Opponents of extending the moratorium claim that it disadvantages traditional retailers and that, as more commerce migrates online, states will lose sales tax revenue and be forced to (gasp!) tighten their belts. Both fears are wildly overstated.
For starters, untaxed e‐commerce isn’t destroying main street retailers — it is saving them. A recent National Trust for Historic Preservation survey of emerging trends in historic Main Street commercial districts discovered that downtowns are enjoying an economic renaissance, in no small part because of the Internet. For example, Osborn Drugs in downtown Osborn, Oklahoma, lets customers refill prescriptions and order other items for local delivery through its Web site. A shoe store in downtown Corvallis, Oregon, offers one of the largest selections of Birkenstocks on the Internet, attracting customers from around the world. Kringle Kottage, in downtown Scottsbluff, Nebraska, now sells most of its collectible ornaments and figurines through the auction site eBay.
Retail giants like WalMart — rarely considered a friend of Main Street America — want these mom‐and‐pop stores to collect sales taxes on all their national sales. They call that “fairness.” WalMart has stores across the country that benefit directly from state‐provided services, which is why the company will likely be forced to collect sales taxes on its sales from Walmart.com. Kringle Cottage, by contrast, only receives services from and has representation in the state of Nebraska. Subjecting small Internet businesses to the tender mercies of more than 6,500 (and potentially over 30,000) state and local taxing jurisdictions wouldn’t level the playing field — it would put the mom‐and‐pops out of business. Moreover, why should a local business in Nebraska be collecting taxes for Texas or Arkansas? That’s called “taxation without representation,” and it’s rightfully unconstitutional.
Like traditional retailers, state treasuries are managing to thrive in the Internet economy. According to a recent Cato study by Steve Moore and Dean Stansel, between 1992 and 1998 state revenues grew at almost twice the rate of inflation plus population growth. If states had restricted increases in spending and tax collection to the rate of inflation and population growth in those years, the state tax burden would be $75.2 billion lower today. Tax receipts in 1999, not to mention the billions states have begun receiving from tobacco litigation settlements, look just as rosy.
If there’s a budget crunch, the culprit is excessive spending, not insufficient revenue. In an era of almost no inflation, state spending grew by 4.5 percent in 1996, 5 percent in 1997 and nearly 6 percent in 1998. Four states actually increased their budgets by 10 percent or more in 1998. Seven states have permitted spending to mushroom by more than 30 percent after adjusting for population growth and inflation.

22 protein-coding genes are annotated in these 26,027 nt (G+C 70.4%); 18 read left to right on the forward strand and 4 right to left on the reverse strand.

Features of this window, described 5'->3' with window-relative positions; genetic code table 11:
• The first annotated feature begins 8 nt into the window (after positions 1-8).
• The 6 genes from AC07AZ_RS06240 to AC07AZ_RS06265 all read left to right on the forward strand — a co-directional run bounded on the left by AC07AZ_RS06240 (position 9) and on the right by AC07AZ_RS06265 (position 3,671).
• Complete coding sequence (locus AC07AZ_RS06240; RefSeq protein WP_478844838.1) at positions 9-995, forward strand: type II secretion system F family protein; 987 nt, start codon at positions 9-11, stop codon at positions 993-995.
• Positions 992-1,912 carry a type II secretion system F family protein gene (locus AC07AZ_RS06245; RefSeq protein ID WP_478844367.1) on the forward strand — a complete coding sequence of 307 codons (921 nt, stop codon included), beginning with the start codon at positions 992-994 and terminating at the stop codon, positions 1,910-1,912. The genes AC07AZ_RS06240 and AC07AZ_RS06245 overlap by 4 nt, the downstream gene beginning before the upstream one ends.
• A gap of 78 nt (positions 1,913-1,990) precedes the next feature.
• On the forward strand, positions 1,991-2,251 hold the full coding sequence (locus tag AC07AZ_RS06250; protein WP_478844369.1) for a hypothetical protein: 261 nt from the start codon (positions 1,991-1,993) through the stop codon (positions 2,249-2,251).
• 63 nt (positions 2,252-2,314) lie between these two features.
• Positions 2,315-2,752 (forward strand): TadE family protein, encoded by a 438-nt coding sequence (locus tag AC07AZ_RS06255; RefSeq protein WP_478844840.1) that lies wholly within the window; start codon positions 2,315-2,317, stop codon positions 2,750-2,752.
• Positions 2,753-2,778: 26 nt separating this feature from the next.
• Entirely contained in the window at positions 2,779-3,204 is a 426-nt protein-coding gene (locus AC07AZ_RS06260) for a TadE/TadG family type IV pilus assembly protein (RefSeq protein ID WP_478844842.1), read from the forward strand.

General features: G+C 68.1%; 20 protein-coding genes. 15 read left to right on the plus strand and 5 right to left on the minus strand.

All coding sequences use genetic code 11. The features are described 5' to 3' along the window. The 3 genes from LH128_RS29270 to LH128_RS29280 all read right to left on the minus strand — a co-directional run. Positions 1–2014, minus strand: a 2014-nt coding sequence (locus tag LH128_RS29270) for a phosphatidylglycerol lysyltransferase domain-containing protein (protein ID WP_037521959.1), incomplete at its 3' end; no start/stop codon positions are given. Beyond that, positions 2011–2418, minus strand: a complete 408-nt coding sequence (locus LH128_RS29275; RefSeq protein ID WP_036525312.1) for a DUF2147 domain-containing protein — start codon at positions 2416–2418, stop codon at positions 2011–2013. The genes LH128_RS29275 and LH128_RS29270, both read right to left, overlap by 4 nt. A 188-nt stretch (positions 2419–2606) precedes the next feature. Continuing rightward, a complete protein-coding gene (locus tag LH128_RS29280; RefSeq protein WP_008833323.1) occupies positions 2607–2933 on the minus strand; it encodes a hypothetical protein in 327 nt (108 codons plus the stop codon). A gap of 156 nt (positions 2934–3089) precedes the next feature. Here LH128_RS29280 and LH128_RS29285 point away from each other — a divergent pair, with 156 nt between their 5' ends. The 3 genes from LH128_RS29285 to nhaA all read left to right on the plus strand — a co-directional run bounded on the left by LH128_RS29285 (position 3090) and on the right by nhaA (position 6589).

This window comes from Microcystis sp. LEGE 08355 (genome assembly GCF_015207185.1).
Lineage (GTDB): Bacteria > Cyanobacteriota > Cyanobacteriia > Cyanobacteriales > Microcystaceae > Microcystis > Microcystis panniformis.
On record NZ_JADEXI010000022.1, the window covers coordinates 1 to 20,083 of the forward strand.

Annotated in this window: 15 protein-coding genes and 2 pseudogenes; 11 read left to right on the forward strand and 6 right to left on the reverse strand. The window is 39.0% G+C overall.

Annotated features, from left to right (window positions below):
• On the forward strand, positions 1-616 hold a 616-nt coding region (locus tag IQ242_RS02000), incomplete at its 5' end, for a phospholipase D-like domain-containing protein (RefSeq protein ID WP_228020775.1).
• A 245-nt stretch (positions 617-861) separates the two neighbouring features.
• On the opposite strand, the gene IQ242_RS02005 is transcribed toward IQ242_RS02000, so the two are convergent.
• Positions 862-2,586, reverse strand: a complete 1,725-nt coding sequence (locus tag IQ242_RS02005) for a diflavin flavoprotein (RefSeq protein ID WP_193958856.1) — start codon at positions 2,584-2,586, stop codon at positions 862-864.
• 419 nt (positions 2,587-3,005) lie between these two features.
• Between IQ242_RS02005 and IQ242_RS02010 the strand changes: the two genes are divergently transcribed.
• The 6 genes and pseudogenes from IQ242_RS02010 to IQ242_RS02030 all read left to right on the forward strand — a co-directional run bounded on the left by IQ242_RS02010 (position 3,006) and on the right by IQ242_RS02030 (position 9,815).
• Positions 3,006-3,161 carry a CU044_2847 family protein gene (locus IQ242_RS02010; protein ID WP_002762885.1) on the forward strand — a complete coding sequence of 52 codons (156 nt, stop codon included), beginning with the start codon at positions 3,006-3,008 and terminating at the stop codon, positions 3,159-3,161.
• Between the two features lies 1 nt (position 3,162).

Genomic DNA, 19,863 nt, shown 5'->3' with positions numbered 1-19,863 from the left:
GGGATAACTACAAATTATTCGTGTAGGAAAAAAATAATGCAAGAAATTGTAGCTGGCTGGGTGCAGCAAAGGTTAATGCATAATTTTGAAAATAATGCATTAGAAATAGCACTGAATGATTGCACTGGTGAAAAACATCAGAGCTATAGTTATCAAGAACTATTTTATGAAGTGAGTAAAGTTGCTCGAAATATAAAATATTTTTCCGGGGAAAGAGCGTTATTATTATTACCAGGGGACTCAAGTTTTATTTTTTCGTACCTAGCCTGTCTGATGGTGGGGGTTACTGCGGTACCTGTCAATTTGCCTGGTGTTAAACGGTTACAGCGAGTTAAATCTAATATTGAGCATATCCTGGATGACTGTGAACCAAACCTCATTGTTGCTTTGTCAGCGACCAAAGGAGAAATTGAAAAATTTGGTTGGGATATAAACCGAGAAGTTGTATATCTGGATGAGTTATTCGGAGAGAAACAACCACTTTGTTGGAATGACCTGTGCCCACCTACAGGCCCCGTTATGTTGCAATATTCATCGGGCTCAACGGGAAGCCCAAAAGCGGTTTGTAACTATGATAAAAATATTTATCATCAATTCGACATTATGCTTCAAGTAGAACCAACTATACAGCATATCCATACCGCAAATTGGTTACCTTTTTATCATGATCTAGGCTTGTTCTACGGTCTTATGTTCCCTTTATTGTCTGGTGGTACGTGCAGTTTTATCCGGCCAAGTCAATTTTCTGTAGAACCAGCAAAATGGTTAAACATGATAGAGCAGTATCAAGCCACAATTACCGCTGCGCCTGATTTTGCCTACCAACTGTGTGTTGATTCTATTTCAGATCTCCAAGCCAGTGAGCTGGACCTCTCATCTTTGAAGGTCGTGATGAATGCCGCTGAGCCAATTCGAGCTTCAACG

Those bloated budgets highlight an important fact: no one has a clue how much e‐commerce will grow or what impact it will have on sales tax revenues. Twenty years ago state and local politicians were warning that catalog sales would bankrupt state coffers. It never happened. Before rushing to dismantle the federal barriers that protect out‐of‐state businesses from taxation without representation, Congress should at least be sure the predicted revenue crisis is real. An extension of the Internet tax moratorium would give us time to find out.
An extended moratorium wouldn’t actually prevent state and local governments from unfairly taxing out‐of‐state businesses. In fact, the House version of the bill includes a nonbinding resolution that contemplates an eventual “centralized, one‐stop, multi‐state registration system” for collecting taxes on all cross‐border sales. Such a system would require the creation of a massive new tax collection bureaucracy that would wield power over both businesses and states. It would compile fairly detailed records on remote purchases and be a massive invasion of consumer privacy. The Senate should reject efforts to include such a provision in its legislation.
Despite those flaws, the moratorium is a step in the right direction, sending a signal to tax‐hungry politicians that Congress won’t be changing the rules in their favor anytime soon. That’s a much‐needed reality check for state officials who seem to believe that their desire for an infinitely expanding tax base trumps the U.S. Constitution.